The Anti-Capitalist Left Cooperation for the Overthrow (Antarsya) coalition, in which the state capitalist Socialist Workers Party (SEK) participates, is calling for a “united front” of the trade unions, the KKE, Syriza and other so-called “left” forces.

Xekinima, the Greek section of the Committee for a Workers International (CWI), is not only calling for a “united front,” it is promoting the illusion that organizations like the KKE, Syriza and the trade unions—which it calls the “left”—could adopt “a socialist programme and fight decisively for systemic change.”

Such claims are a political lie. A government coalition of these organizations and PASOK forces would continue the attacks on the working class. All of these organizations played a critical role in providing political cover for Papandreou. They supported the isolation and defeat of workers’ strikes, in some cases by means of state repression, when they threatened to seriously impact the Greek economy and weaken the regime.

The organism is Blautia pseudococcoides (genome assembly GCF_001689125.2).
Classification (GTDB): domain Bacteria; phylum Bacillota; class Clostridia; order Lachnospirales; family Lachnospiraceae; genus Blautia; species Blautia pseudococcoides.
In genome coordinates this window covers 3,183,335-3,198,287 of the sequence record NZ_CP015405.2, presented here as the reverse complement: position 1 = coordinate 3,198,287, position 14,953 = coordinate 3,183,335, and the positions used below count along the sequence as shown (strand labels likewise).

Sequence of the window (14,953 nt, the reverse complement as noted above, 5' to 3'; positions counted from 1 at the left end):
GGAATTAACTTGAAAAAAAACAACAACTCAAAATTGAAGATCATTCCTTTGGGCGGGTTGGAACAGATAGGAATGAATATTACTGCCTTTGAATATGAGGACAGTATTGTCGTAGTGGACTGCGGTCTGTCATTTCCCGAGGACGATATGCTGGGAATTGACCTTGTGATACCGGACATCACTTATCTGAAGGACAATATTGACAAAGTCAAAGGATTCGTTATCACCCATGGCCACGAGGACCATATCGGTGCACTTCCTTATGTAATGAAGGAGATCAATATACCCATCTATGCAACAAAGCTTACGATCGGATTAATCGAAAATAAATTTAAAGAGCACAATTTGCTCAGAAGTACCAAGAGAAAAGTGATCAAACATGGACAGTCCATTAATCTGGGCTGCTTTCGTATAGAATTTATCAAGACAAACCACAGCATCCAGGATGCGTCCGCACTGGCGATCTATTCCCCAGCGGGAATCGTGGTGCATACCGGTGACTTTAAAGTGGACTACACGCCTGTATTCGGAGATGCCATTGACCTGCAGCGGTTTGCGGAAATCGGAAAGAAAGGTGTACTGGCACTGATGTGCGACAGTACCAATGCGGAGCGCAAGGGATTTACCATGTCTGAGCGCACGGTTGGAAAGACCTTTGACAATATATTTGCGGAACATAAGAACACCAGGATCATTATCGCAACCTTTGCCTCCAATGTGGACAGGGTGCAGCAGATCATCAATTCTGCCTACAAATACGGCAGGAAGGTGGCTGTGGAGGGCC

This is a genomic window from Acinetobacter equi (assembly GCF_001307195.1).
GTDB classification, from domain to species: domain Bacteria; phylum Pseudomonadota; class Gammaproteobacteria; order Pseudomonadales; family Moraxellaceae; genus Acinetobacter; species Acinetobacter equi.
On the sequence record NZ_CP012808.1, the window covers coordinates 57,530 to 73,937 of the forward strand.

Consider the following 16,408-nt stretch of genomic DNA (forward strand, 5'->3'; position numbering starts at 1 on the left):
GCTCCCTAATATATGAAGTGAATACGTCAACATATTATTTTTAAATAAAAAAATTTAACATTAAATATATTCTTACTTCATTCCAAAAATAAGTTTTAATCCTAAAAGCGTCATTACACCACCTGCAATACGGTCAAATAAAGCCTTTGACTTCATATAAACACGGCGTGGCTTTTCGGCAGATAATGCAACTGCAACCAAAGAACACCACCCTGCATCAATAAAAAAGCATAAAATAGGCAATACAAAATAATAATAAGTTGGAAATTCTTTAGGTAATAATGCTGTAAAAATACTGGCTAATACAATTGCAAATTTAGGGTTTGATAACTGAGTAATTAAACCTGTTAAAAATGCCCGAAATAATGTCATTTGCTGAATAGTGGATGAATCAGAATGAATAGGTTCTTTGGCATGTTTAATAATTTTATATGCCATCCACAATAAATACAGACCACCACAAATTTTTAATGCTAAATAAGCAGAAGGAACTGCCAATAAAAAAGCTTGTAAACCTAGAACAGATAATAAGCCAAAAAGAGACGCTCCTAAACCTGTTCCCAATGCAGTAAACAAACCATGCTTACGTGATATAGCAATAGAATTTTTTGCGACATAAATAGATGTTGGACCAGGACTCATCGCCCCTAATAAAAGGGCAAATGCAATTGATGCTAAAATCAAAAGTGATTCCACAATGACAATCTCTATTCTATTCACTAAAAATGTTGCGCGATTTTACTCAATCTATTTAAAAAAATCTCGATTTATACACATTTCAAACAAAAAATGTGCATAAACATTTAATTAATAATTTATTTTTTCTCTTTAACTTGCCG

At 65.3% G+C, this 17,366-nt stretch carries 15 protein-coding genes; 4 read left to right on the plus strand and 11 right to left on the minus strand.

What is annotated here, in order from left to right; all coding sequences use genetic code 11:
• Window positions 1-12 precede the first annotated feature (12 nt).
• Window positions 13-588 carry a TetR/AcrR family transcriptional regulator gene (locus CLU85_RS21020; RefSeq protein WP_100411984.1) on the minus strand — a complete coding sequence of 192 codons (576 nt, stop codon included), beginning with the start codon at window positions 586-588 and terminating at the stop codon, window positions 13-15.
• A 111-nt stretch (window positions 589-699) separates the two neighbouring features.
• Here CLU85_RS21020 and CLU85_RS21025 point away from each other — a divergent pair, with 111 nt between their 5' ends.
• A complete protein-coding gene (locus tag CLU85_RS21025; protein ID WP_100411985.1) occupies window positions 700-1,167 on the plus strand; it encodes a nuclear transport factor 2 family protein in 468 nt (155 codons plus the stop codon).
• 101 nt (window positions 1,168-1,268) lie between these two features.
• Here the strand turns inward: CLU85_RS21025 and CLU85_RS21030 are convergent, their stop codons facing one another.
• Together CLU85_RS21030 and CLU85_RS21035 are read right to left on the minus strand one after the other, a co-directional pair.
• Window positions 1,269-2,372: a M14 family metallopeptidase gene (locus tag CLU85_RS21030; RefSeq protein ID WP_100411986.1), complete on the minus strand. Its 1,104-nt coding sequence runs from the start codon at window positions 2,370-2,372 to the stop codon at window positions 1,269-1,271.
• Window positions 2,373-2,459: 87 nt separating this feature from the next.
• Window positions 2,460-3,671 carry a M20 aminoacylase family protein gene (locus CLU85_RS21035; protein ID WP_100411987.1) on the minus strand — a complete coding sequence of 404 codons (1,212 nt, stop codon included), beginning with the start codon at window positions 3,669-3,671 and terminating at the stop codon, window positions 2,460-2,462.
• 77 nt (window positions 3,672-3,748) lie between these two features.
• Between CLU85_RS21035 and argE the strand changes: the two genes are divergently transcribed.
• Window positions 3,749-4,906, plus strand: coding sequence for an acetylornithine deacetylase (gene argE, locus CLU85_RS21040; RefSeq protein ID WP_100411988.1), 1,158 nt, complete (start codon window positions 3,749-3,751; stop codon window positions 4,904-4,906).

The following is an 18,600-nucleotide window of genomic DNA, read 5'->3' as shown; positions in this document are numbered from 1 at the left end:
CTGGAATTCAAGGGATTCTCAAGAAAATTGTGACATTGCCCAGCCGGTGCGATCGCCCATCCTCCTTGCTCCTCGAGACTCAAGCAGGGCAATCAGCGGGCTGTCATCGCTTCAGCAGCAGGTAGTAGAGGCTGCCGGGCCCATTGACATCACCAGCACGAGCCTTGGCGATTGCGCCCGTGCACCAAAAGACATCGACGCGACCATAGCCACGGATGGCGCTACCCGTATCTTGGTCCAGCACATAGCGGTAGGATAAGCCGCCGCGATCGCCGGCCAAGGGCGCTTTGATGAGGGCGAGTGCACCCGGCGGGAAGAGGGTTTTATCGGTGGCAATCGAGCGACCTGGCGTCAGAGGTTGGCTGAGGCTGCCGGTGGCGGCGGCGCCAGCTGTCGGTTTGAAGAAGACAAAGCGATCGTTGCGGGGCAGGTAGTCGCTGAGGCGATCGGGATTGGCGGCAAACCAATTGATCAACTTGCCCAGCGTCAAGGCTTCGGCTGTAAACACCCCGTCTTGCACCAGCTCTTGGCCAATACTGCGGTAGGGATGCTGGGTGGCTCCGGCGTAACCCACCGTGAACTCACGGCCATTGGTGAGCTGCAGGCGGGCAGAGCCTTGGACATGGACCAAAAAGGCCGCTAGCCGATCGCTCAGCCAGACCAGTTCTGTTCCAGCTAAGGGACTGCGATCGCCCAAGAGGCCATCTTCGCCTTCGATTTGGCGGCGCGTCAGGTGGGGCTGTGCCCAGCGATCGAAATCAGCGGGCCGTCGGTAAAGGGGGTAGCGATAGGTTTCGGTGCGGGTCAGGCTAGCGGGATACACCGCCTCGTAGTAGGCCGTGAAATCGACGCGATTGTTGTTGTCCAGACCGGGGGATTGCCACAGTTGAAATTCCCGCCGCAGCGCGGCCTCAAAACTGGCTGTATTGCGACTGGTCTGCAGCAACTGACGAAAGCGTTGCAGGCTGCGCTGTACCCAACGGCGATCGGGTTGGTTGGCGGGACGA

Similar governments across Europe have proved deeply reactionary. The 2006-2008 Prodi government in Italy backed by Rifondazione Comunista imposed deep social cuts and participated in imperialist wars. The Social Democratic-Left Party government in Berlin carried out major attacks on social programs and the jobs and conditions of public sector workers.

The policies of a similar “left” bourgeois regime in Greece would be even more right-wing, given the sharpness of the economic and political crisis in Europe and internationally. Such a government would work to demoralize the working class, paving the way for a dictatorial police regime.

The counterrevolutionary policies of the pseudo-left organizations are rooted in their class orientation. Drawn mainly from the affluent middle class and the state and trade union bureaucracies, they are bitterly hostile to any independent movement of the working class against the political establishment and the capitalist system which it defends. They move ever further to the right as social tensions and the capitalist crisis deepen. All across Europe, so-called “left” tendencies are preparing to join governments to implement social cuts and defend the interests of the financial elite.